5 tips for making children comfortable in two homes

November 3, 2015

After divorce, it's best to establish your children's space by making choices that emphasize they are not temporary guests in two different homes. By including them in the process, duplicating key items, and allowing them to have mementos of life before divorce, you'll help them successfully transition to a two-house family.

5 tips for making children comfortable in two homes

1. Give your child a unique space

  • It's ideal for each child to have a bedroom in each house.
  • However, if that's not practical, it's still important that children have a space they consider to be their own.
  • For younger kids, a toy box that holds favourite items can be enough.
  • Older children should have separate spaces in the home, like a closet to hold their personal items and their own shelf in the family medicine cabinet.
  • If children have their own space, they'll feel like they're part of the family and not just visiting.

2. Involve your child in the process

  • Take your child with you when you pick out things for the new room or space.
  • Divorce can often make children feel powerless, so it's important to let them have some influence on their own space.
  • However, you should refrain from buying too much, or making it seem like you are in competition with the other parent.
  • Now is not the time to buy a gaming system for their room if they don't already have one.

3. Add photographs

• Help your children pick out photographs of their friends and family to hang on the walls of their room.
• For children without their own room, an album full of photographs or a few framed pictures on a nightstand can also work.
• Make sure to let your child know its okay to hang pictures of both parents.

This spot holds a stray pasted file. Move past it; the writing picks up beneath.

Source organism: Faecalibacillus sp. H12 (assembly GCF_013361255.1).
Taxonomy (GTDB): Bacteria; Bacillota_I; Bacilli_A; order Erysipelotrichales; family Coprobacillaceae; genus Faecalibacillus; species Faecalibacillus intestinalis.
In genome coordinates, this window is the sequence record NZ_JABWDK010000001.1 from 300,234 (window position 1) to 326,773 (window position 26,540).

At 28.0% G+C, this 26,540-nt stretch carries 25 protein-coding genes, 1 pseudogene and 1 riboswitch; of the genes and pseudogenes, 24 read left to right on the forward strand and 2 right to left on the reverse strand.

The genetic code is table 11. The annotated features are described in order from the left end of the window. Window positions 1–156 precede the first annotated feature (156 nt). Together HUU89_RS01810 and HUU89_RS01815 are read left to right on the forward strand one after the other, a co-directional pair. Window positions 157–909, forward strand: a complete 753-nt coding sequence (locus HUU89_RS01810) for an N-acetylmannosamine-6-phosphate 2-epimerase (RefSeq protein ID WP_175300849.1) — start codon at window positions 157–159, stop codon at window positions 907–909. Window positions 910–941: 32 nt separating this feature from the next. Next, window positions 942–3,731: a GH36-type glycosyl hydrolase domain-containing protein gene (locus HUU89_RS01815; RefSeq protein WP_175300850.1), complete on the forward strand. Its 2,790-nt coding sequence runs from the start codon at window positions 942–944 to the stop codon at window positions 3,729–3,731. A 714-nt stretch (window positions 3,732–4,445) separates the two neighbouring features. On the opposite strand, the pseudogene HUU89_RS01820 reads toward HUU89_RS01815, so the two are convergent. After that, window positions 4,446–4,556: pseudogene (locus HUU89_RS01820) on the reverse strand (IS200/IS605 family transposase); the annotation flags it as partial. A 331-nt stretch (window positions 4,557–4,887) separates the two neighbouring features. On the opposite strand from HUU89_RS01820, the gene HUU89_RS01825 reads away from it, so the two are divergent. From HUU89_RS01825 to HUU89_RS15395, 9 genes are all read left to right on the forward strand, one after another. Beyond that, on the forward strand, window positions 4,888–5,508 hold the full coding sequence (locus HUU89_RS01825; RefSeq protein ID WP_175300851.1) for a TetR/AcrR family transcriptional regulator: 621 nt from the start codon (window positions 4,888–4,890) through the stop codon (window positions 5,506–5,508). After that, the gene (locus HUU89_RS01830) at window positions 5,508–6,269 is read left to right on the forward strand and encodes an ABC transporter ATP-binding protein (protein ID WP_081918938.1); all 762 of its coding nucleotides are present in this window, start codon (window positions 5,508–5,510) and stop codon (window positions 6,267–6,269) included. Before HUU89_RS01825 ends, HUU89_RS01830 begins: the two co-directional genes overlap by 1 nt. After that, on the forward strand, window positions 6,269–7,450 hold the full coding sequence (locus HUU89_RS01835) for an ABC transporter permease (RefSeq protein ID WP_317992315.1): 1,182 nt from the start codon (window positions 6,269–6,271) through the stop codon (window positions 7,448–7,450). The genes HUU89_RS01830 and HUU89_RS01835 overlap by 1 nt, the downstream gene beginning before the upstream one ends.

• The goal should be to remind your children that they have people who love them.

4. Duplicate toiletries and other key items

  • Shuttling toiletries and other necessities between homes will emphasize to your children that they're constantly travelling.
  • Instead, keep duplicate toiletries at both homes.
  • Also consider storing backup eyeglasses, contact lenses, gloves, umbrellas, coats and other useful items at both locations.
  • This extra step will help your children avoid stress if they forget to pack for the weather or lose something important between homes.

5. Keep a travel bag for older children

  • Young kids benefit from having duplicate items at both houses.
  • But once your children are able to actively participate in packing and planning their week, having similar items at both homes becomes much less important.
  • Instead, encourage your children to keep a bag they can use to transport some clothing and other important items between homes.
  • Establishing your child's space in both households is an easy way to aid the transition between different homes after divorce.
  • Don't be afraid to ask your kids for their input when creating a space, and make changes that will help your children travel between both homes easily.
  • By taking these simple steps, you can help them feel more secure during this difficult time.
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